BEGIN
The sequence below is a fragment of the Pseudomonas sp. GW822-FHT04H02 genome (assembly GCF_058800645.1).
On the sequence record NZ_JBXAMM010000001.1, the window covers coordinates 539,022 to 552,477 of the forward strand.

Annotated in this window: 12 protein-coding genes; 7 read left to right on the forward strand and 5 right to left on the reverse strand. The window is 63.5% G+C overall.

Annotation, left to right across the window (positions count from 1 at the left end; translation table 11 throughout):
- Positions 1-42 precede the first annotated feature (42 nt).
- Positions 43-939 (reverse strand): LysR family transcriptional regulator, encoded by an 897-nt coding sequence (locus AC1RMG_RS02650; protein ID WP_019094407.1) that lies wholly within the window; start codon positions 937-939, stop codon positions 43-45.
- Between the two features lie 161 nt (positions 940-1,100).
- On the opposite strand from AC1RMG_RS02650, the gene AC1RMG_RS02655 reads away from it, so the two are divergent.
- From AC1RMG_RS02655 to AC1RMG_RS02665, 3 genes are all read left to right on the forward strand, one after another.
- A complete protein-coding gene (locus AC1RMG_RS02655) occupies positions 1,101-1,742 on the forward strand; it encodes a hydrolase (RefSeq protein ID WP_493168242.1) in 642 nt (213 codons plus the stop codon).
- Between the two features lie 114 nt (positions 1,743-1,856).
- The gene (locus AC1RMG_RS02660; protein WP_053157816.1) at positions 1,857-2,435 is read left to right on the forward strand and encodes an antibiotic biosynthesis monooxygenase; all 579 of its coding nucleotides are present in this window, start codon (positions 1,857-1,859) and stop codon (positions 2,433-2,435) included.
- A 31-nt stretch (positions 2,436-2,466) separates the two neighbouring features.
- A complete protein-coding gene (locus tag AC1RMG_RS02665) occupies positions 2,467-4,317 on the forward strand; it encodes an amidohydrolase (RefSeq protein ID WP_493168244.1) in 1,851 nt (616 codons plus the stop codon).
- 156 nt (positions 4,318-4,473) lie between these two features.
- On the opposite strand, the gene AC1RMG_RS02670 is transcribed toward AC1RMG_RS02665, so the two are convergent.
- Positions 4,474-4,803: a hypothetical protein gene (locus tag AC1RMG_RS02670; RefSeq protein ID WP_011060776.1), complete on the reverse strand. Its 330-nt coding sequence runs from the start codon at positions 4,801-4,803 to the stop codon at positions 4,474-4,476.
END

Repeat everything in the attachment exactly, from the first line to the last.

The sequence below is a fragment of the Pseudomonas sp. GW822-FHT04H02 genome (assembly GCF_058800645.1).
On the sequence record NZ_JBXAMM010000001.1, the window covers coordinates 539,022 to 552,477 of the forward strand.

Annotated in this window: 12 protein-coding genes; 7 read left to right on the forward strand and 5 right to left on the reverse strand. The window is 63.5% G+C overall.

Annotation, left to right across the window (positions count from 1 at the left end; translation table 11 throughout):
- Positions 1-42 precede the first annotated feature (42 nt).
- Positions 43-939 (reverse strand): LysR family transcriptional regulator, encoded by an 897-nt coding sequence (locus AC1RMG_RS02650; protein ID WP_019094407.1) that lies wholly within the window; start codon positions 937-939, stop codon positions 43-45.
- Between the two features lie 161 nt (positions 940-1,100).
- On the opposite strand from AC1RMG_RS02650, the gene AC1RMG_RS02655 reads away from it, so the two are divergent.
- From AC1RMG_RS02655 to AC1RMG_RS02665, 3 genes are all read left to right on the forward strand, one after another.
- A complete protein-coding gene (locus AC1RMG_RS02655) occupies positions 1,101-1,742 on the forward strand; it encodes a hydrolase (RefSeq protein ID WP_493168242.1) in 642 nt (213 codons plus the stop codon).
- Between the two features lie 114 nt (positions 1,743-1,856).
- The gene (locus AC1RMG_RS02660; protein WP_053157816.1) at positions 1,857-2,435 is read left to right on the forward strand and encodes an antibiotic biosynthesis monooxygenase; all 579 of its coding nucleotides are present in this window, start codon (positions 1,857-1,859) and stop codon (positions 2,433-2,435) included.
- A 31-nt stretch (positions 2,436-2,466) separates the two neighbouring features.
- A complete protein-coding gene (locus tag AC1RMG_RS02665) occupies positions 2,467-4,317 on the forward strand; it encodes an amidohydrolase (RefSeq protein ID WP_493168244.1) in 1,851 nt (616 codons plus the stop codon).
- 156 nt (positions 4,318-4,473) lie between these two features.
- On the opposite strand, the gene AC1RMG_RS02670 is transcribed toward AC1RMG_RS02665, so the two are convergent.
- Positions 4,474-4,803: a hypothetical protein gene (locus tag AC1RMG_RS02670; RefSeq protein ID WP_011060776.1), complete on the reverse strand. Its 330-nt coding sequence runs from the start codon at positions 4,801-4,803 to the stop codon at positions 4,474-4,476.